Frankenstein is the most famous novel by Mary Shelley: a dark parable of science misused. Victor Frankenstein, a brilliant but wayward scientist, builds a human from dead flesh. Horrified at what he has done, he abandons his creation. The hideous creature learns language and becomes civilized but society rejects him. Spurned, he seeks vengeance on his creator. So begins a cycle of destruction, with Frankenstein and his 'monster' pursuing each other to the extremes of nature until all vestiges of their humanity are lost. In 1831, Mary Shelley succumbed to conservative pressures and toned down elements of the work. The novel is presented here in its original form and with an afterword by David Pinching.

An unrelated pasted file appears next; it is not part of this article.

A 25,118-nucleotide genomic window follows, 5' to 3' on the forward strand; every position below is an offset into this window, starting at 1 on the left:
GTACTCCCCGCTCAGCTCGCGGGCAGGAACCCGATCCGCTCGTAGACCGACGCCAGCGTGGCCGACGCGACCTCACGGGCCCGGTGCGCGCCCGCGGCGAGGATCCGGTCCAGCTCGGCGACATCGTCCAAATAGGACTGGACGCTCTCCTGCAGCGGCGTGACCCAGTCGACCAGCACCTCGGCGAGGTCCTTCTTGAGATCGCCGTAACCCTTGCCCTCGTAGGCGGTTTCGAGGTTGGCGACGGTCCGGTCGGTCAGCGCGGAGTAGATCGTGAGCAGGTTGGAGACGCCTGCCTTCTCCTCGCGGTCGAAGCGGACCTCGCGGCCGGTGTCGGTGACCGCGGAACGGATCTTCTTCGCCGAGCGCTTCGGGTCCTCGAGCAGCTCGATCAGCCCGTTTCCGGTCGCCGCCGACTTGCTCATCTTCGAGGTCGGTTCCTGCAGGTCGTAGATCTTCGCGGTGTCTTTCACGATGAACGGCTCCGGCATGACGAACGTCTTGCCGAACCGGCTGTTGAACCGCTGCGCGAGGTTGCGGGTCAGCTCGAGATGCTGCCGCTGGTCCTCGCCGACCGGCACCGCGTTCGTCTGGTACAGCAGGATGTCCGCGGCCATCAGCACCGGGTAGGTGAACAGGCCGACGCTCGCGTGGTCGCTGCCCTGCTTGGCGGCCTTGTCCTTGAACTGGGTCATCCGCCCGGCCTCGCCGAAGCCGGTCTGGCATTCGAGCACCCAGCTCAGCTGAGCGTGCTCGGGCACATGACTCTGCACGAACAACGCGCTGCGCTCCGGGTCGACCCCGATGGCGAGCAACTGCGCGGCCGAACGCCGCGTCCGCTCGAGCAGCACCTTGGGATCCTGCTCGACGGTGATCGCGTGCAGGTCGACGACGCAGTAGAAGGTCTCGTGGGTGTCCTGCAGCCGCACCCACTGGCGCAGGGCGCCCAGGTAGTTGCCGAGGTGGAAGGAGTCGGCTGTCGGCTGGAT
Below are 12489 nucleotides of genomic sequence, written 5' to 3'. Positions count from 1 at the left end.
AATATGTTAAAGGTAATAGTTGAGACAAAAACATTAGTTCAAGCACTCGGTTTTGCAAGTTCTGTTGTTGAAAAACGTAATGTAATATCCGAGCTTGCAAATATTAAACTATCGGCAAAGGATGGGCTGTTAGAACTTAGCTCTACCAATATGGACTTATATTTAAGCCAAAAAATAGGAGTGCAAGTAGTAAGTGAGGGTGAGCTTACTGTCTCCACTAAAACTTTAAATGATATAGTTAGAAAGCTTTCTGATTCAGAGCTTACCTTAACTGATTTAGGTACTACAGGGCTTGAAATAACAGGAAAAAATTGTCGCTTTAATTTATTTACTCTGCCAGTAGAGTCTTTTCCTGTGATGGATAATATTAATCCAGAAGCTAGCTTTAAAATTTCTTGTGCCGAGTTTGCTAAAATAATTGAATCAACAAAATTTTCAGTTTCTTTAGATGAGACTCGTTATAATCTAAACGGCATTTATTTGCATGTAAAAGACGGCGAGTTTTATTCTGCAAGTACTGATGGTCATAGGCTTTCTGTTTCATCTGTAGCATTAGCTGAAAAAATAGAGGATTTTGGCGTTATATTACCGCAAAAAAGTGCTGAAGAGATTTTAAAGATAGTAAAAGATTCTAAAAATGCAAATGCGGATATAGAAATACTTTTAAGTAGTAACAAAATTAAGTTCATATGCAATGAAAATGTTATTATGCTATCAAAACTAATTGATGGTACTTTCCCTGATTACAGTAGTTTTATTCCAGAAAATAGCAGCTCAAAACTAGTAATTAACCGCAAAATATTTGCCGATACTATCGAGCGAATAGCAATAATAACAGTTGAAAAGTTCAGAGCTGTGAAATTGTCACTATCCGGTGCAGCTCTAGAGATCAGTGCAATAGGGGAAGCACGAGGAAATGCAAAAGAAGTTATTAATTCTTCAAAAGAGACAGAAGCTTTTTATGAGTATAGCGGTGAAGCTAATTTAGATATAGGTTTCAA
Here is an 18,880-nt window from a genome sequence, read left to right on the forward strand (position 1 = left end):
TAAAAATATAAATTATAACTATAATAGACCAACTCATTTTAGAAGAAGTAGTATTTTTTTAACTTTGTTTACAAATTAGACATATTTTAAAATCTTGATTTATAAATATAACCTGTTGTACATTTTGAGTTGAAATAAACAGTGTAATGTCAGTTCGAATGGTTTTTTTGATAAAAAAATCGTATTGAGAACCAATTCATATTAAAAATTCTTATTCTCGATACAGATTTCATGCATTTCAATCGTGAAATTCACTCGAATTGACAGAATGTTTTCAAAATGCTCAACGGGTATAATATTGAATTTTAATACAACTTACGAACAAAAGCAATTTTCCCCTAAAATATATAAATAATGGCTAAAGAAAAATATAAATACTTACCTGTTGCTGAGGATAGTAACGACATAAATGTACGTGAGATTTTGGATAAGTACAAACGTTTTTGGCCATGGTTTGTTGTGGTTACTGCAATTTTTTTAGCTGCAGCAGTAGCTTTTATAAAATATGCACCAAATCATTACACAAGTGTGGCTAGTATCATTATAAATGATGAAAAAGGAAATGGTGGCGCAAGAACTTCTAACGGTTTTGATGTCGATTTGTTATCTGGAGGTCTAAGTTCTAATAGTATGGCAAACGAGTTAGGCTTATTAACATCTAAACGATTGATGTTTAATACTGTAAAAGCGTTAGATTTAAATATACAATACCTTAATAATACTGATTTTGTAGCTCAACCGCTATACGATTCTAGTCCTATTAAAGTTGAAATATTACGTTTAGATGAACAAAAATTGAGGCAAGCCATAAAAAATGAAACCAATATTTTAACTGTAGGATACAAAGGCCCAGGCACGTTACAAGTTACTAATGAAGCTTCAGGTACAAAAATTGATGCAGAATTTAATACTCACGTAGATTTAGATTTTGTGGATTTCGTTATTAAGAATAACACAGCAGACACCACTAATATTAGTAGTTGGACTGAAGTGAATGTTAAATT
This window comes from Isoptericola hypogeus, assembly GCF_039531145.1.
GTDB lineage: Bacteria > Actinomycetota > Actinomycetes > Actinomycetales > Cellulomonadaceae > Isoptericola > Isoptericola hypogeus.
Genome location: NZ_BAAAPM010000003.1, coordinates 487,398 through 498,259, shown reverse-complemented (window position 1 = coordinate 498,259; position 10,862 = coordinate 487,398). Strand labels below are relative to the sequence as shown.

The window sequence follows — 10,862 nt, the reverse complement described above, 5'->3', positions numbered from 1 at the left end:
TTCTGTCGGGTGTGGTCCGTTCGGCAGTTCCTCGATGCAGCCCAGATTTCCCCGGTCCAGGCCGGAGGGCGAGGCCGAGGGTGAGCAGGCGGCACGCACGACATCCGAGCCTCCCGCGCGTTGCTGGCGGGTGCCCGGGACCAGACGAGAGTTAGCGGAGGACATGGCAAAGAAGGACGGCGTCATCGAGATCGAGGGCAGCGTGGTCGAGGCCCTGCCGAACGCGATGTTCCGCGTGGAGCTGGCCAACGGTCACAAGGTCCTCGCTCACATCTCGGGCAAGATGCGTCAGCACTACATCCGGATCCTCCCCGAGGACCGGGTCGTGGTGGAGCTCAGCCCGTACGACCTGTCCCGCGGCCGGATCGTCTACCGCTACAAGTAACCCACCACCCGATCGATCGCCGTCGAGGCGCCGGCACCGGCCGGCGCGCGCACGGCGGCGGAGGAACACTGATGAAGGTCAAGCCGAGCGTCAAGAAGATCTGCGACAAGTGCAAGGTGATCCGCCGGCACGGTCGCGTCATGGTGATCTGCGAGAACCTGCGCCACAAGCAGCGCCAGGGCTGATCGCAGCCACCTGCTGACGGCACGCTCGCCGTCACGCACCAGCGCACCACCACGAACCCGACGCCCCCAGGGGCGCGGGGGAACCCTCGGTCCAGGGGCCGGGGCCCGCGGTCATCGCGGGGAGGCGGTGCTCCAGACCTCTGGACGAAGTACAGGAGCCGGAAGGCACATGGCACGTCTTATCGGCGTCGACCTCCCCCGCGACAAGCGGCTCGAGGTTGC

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Mary Wollstonecraft Godwin was born in 1797, the daughter of two leading radical writers. Her mother died just days after her birth and Mary was educated at home by her father and encouraged in literary pursuits. She eloped with and subsequently married the Romantic poet Percy Bysshe Shelley, but their life together was full of hardship. The couple were ruined by disapproving parents and Mary lost three of her four children. Although its subject matter was extremely dark, her first novel Frankenstein (1818) was an instant sensation. Subsequent works such as Mathilda (1819) and The Last Man (1826) were less successful but are now finally receiving the critical acclaim they deserve.